For those of us who travel a lot, it’s an ordinary thing to see the flight advisories in any given airport changed from yellow to orange to red. The whole country has been on high alert since 9/11, but there are some travel advisories and warnings that you should keep an eye on. If international travel is a part of your job description, you should remember that not all advisories are created equal.

There are three main types of travel advisories issued by the federal government: travel warnings, travel alerts, and emergency messages. No single federal agency issues travel advisories; they are usually issued by embassies or intelligence offices that deal with local populations directly.

Travel warnings are the most common type of travel advisory, and they probably won’t affect corporate travel. If you’re traveling to an area of the world under travel warning (such as Iran) your boss or the company’s travel advisor has probably already taken the warning into account and included safety information with your itinerary. Travel warnings are usually issued to discuss the rights you may or may not have while visiting a particular area, so that you’re aware of the legal regulations that you’ll encounter. If you’re an adult woman traveling for work alone, these warnings may also let you know that areas of the city or country you’re visiting are unsafe or unwelcoming for solo female travelers. If you’re traveling to an area that you suspect may be under travel warning but you haven’t received notice along with your itinerary, there are a couple places you can check. The Bureau of Consular Affairs updates travel warnings and advisories for all locations, so check these sites for any safety information that may be relevant to your travels. Travel warnings likely won’t deter your business trip, but they will contain information that will be important throughout your trip.

Since 2013 began, the US has issued travel warnings to the following countries:

○      El Salvador

○      Algeria

○      Mali

○      Niger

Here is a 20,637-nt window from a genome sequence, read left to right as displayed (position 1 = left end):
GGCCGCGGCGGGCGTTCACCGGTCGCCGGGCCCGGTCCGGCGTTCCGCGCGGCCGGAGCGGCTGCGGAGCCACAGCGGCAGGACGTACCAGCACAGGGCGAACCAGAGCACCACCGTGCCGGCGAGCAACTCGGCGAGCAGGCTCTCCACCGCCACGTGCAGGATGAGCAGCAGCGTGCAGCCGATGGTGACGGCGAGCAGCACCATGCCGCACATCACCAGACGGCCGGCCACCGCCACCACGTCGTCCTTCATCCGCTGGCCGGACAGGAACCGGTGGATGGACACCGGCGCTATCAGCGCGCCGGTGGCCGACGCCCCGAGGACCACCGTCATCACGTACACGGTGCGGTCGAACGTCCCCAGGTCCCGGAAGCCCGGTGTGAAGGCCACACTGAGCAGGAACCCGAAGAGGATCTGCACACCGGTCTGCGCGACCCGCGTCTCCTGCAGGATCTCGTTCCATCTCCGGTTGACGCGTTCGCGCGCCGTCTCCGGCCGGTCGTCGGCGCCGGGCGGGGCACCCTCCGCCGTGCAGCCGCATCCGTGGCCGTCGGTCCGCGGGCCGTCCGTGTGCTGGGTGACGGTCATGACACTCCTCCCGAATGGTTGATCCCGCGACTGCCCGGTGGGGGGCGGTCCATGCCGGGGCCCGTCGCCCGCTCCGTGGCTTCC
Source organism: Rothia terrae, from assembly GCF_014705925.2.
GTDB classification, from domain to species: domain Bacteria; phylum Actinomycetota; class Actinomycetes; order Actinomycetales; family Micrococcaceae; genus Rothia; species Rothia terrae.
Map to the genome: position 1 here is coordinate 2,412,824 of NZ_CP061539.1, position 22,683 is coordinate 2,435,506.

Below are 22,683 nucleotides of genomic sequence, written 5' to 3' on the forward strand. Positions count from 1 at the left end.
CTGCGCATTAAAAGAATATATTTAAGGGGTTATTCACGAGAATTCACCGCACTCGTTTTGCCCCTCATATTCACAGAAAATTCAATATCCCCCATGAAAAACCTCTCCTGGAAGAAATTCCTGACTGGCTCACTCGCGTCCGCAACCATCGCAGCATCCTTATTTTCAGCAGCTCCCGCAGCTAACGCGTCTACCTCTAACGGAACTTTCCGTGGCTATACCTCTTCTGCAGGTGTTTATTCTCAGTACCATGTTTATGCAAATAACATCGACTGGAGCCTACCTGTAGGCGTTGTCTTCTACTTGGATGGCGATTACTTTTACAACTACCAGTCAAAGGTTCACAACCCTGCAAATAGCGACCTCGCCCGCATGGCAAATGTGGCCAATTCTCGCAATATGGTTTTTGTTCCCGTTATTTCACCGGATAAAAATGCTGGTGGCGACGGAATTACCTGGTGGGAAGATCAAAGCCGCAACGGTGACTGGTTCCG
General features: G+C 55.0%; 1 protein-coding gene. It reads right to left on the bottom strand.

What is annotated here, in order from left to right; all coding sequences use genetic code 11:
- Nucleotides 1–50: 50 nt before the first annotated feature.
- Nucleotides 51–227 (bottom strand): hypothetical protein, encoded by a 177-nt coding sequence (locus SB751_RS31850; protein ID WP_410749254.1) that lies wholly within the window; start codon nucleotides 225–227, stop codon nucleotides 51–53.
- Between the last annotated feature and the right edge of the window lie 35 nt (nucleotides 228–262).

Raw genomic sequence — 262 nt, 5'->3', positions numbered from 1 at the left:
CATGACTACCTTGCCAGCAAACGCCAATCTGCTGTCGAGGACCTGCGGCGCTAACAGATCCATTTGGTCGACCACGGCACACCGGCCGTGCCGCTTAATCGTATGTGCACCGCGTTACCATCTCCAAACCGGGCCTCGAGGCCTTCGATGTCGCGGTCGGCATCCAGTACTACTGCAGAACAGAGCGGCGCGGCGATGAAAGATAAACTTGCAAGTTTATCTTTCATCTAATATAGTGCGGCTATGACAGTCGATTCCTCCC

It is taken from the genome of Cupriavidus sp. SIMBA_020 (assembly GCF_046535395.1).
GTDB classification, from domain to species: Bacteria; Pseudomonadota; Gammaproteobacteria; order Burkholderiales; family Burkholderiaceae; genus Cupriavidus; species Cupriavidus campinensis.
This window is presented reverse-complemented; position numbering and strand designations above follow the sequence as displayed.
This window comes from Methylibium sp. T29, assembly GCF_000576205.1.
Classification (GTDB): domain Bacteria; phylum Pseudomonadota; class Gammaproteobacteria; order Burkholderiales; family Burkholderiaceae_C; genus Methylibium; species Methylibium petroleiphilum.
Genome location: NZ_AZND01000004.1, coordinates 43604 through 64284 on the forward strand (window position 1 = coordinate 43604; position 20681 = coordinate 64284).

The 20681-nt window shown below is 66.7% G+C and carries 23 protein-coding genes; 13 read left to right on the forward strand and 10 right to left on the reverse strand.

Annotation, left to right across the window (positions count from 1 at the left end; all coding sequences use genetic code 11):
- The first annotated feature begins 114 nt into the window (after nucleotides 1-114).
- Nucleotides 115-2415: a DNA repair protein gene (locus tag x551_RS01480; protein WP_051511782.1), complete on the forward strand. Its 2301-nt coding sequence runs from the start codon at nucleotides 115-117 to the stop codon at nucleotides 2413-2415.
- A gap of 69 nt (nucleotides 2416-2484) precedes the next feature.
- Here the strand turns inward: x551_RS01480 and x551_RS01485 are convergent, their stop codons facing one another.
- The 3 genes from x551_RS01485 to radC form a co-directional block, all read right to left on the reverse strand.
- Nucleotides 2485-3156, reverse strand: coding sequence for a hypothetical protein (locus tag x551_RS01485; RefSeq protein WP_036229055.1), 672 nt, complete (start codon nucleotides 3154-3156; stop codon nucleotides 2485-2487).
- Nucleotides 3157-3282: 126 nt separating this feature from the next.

○      Kenya

○      Libya
Travel alerts are the the middle of the road, and they’re usually issued when a temporary problem or disaster makes traveling to a specific area more dangerous than it would be normally. You won’t find these in long term danger zones (conflict areas of Iraq, for example) but in areas affected by typhoons, hurricanes, or a power struggle in a certain area. If a travel alert has been issued for an area that you’re scheduled to travel to, you can likely reschedule your trip for a later date and then travel safely as planned.

Emergency messages are the advisories that it’s most important to keep up with, because they change so rapidly. Subscribing to services like the Smart Traveler Enrollment Program can help keep you updated on emergency messages that could be issued during your journey to a locale in danger. .The app will also let you know if conditions change while you’re traveling, in case a coup breaks out during your trip or a disaster is impending.

Some of the most serious US travel warnings currently issued include advisories to the following areas:

●      Sudan (this includes a travel warning from the US Maritime Administration)

●      Libya

●      Tunisia

●      Lebanon

●      Algeria

The travel advisories issued for these areas not only warn against traveling to these countries, they advise any US citizens currently on business or personal trips in the area to leave the country and return to the United States. The US has even reduced official staff presence in Sudan and Tunisia because the security threat is so high. Skype meetings or video conferencing could serve as a valuable replacement for dealing with business partners in countries under high alert.

The Bureau of Consular Affairs offers a complete list of all travel advisories currently issued by the US federal government, with detailed information that can inform your travel decisions.

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